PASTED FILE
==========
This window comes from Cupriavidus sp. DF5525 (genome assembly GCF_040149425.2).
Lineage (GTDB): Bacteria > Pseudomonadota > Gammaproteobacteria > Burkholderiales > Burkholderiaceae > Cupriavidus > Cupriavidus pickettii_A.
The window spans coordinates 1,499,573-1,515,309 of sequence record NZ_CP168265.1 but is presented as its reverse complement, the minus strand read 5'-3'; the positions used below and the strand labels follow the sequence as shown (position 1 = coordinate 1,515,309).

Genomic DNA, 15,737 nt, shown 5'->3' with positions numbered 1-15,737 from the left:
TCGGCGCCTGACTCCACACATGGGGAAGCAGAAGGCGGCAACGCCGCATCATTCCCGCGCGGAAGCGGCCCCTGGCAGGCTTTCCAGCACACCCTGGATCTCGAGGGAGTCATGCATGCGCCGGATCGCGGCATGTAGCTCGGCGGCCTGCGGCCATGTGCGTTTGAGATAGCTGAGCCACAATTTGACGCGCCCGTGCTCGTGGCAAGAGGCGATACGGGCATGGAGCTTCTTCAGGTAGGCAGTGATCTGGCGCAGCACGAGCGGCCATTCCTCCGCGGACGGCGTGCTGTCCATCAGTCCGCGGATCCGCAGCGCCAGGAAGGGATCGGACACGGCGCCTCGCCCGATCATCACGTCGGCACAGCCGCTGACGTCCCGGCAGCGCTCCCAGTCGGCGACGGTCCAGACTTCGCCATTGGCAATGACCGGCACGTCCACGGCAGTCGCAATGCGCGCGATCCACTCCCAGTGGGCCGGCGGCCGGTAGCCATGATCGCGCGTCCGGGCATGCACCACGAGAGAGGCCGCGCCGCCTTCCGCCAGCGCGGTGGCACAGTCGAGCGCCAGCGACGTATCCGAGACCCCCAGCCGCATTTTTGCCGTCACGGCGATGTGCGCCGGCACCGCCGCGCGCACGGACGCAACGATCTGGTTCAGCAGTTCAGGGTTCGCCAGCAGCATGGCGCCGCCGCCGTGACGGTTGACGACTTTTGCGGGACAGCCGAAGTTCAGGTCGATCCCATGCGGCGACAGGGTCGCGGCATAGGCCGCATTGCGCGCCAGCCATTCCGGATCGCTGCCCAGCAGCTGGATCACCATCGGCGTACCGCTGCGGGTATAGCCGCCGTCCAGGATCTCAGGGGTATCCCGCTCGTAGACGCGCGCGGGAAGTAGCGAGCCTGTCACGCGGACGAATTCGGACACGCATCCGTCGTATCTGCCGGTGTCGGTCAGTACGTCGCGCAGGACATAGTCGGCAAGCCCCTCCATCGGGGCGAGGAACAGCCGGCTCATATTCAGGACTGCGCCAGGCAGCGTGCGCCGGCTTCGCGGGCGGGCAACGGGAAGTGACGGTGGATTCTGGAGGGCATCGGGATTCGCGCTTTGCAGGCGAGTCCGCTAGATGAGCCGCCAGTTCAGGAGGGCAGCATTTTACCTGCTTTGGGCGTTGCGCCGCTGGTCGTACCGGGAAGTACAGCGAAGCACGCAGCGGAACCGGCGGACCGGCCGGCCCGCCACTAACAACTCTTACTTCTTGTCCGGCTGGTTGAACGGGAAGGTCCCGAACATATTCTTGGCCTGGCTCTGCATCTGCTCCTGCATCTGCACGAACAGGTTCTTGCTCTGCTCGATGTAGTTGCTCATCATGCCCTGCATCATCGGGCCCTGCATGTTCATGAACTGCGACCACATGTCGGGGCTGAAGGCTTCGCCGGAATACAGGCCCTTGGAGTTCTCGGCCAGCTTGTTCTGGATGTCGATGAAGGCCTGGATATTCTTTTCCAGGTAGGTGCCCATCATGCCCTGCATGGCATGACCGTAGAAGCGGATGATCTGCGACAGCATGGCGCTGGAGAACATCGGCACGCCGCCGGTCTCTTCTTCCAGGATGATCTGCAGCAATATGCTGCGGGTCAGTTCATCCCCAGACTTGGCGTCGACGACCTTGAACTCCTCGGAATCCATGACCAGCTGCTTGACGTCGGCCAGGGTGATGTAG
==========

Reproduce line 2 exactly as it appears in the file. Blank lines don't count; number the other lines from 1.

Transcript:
Lineage (GTDB): Bacteria > Pseudomonadota > Gammaproteobacteria > Burkholderiales > Burkholderiaceae > Cupriavidus > Cupriavidus pickettii_A.